Supplements and Older Adults

17

A recent study, published in The Journal of Nutrition, looked at nutrient and herbal supplement use in U.S. adults. The study surveyed over 3,400 people ages 60 and older between 2011 and 2014. “About 70 percent of respondents reported using at least one dietary supplement over the previous 30 days,” says study co-author Johanna Dwyer, DSc, RD, senior nutrition scientist with the Office of Dietary Supplements at the National Institutes of Health and director of the Frances Stern Nutrition Center at Tufts University. Older Americans may want to rethink this practice, however, since a growing number of studies have found that supplements may not have the intended health benefits. Additionally, more information is needed on potential interactions between supplements and prescription drugs.

Disappointing Outcomes: Vitamins, minerals, and other supplements have been touted over the years as a way to make up for nutritional deficiencies, prevent disease, and boost overall health. “Seventy-nine percent or more of survey respondents reported daily use of the most common products like multivitamin/mineral preparations, vitamin D, and omega-3 supplements,” says Dwyer. Unfortunately, these popular products and other supplements may not provide significant health benefits. “Early observational studies suggested we would see benefits from nutrient supplementation, but, unfortunately, many of those benefits have not been realized,” says Alice H. Lichtenstein, DSc, senior scientist at the Jean Mayer USDA Human Nutrition Research Center on Aging and executive editor of Tufts Health & Nutrition Letter. Recently, a review published in the Journal of the American College of Cardiology reported that supplements generally showed no effect on either cardiovascular outcomes or death from any cause. Folic acid, which showed a modest statistically significant reduction in stroke and total cardiovascular disease, was the only exception reported in this study.

Sometimes widespread use of supplements is even associated with negative health effects. “Studies have found a small but significant increase in all-cause mortality in people taking high doses of vitamin E supplements,” says Lichtenstein. “And beta-carotene supplementation has been found to be associated with increased risk of cancer in smokers. These negative effects are not found when these nutrients are consumed in foods.”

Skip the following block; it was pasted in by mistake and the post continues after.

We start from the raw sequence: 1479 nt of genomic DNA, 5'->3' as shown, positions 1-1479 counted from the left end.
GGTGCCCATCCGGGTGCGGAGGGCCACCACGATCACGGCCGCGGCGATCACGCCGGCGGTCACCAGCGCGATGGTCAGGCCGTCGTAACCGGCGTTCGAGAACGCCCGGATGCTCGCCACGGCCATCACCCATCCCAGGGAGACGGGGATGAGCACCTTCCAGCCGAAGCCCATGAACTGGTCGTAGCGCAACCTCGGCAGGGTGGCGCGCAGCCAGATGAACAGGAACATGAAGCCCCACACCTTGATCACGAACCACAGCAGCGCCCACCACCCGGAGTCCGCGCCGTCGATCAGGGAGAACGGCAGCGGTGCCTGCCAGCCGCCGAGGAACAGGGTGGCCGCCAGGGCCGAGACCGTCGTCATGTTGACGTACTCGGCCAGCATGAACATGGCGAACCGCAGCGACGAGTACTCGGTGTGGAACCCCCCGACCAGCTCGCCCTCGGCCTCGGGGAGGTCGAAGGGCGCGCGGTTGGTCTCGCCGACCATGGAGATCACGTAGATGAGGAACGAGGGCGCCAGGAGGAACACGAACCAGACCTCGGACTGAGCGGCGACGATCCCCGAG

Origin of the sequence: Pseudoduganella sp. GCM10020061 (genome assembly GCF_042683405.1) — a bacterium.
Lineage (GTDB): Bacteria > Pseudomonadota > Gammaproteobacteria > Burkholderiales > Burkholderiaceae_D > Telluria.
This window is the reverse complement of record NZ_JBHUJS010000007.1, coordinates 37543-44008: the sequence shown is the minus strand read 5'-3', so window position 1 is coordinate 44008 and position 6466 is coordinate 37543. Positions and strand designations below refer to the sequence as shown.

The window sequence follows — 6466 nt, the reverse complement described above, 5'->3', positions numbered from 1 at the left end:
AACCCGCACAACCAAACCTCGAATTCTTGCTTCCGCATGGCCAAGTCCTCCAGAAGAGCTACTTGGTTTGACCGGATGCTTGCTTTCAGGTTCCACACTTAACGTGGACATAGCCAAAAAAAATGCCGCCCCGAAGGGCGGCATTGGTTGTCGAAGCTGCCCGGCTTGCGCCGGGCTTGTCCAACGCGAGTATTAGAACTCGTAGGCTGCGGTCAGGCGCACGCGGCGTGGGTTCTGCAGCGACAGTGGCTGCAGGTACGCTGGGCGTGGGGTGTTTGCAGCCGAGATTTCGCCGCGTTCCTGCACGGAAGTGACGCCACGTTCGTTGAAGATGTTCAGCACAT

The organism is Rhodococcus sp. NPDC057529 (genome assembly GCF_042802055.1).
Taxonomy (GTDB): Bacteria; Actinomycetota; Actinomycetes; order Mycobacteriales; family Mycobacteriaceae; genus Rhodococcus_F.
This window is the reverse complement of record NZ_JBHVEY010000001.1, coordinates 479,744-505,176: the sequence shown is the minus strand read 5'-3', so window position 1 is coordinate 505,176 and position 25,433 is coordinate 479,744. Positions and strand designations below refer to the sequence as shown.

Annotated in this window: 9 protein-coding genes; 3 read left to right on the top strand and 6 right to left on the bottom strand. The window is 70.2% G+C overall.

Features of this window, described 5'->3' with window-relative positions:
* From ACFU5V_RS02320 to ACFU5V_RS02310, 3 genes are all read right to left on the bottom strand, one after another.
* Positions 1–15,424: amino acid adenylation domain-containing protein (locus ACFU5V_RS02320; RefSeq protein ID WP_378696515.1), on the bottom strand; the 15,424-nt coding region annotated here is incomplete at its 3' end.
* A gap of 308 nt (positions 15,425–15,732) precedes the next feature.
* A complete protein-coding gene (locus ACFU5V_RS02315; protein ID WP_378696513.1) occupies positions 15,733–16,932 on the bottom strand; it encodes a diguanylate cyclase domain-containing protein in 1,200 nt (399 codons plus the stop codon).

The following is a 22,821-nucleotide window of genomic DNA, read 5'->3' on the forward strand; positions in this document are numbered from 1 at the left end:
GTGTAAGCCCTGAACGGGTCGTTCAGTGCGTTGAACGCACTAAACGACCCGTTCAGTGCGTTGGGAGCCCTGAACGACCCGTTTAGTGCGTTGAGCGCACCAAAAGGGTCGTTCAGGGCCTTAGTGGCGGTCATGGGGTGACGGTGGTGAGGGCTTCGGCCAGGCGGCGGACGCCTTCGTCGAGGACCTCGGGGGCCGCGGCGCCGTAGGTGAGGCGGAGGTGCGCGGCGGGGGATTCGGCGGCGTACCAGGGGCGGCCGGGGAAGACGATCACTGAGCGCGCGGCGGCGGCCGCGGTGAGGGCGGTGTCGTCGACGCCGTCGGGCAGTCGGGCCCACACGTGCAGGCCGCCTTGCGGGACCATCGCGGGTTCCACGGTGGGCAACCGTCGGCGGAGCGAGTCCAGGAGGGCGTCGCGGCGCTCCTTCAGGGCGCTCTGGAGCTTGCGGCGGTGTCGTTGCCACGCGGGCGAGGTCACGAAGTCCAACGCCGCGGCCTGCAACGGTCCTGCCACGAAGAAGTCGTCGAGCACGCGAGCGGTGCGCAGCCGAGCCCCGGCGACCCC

That doesn’t mean that all supplement use is bad. “There are some cases where supplements are definitely valuable,” says Lichtenstein. “For example, as we get older, some of us have decreased capacity to absorb vitamin B12, so B12 supplements are important for avoiding pernicious anemia. And women of childbearing age may need extra iron or additional folate. A healthcare provider should decide if any supplements are appropriate on a patient-by-patient basis.”

Twenty-nine percent of the older adults surveyed reported taking more than four supplements a day. “We don’t see the issue as supplement use by itself,” says Jaime Gahche, MPH, a nutritional epidemiologist with the National Institutes of Health’s Office of Dietary Supplements and lead author of the study on supplement use in older adults. “The problem is the potential for overuse of dietary supplements, particularly when multiple products are being consumed, and in conjunction with prescription medications. This can increase the risk of consuming nutrients beyond what is recommended, and could increase the risk of drug-nutrient interactions.”

Supplements and Prescription Drugs: About 90% of older adults take prescription medications, and 39 percent take five or more, putting older Americans at special risk for any potential interactions between dietary supplements and prescription drugs. “We found that there was a high concurrent use of supplements with prescription and other medications,” says Gahche. “Those who reported three or more prescription medications were much more likely to be taking supplements than those who were not taking any prescription medications.” It is essential that patients tell their healthcare providers about any dietary supplements, including herbal and botanical preparations, they are using.

While it may seem like supplements are an insurance policy against poor nutrition, there is no substitute for a healthy dietary pattern. “It’s preferable to get one’s nutrients from food, rather than supplements,” says Lichtenstein. “Supplements won’t compensate for over-consuming sodium or under-consuming fruits and vegetables. You can’t pop a supplement on top of an unhealthy diet and expect better health.”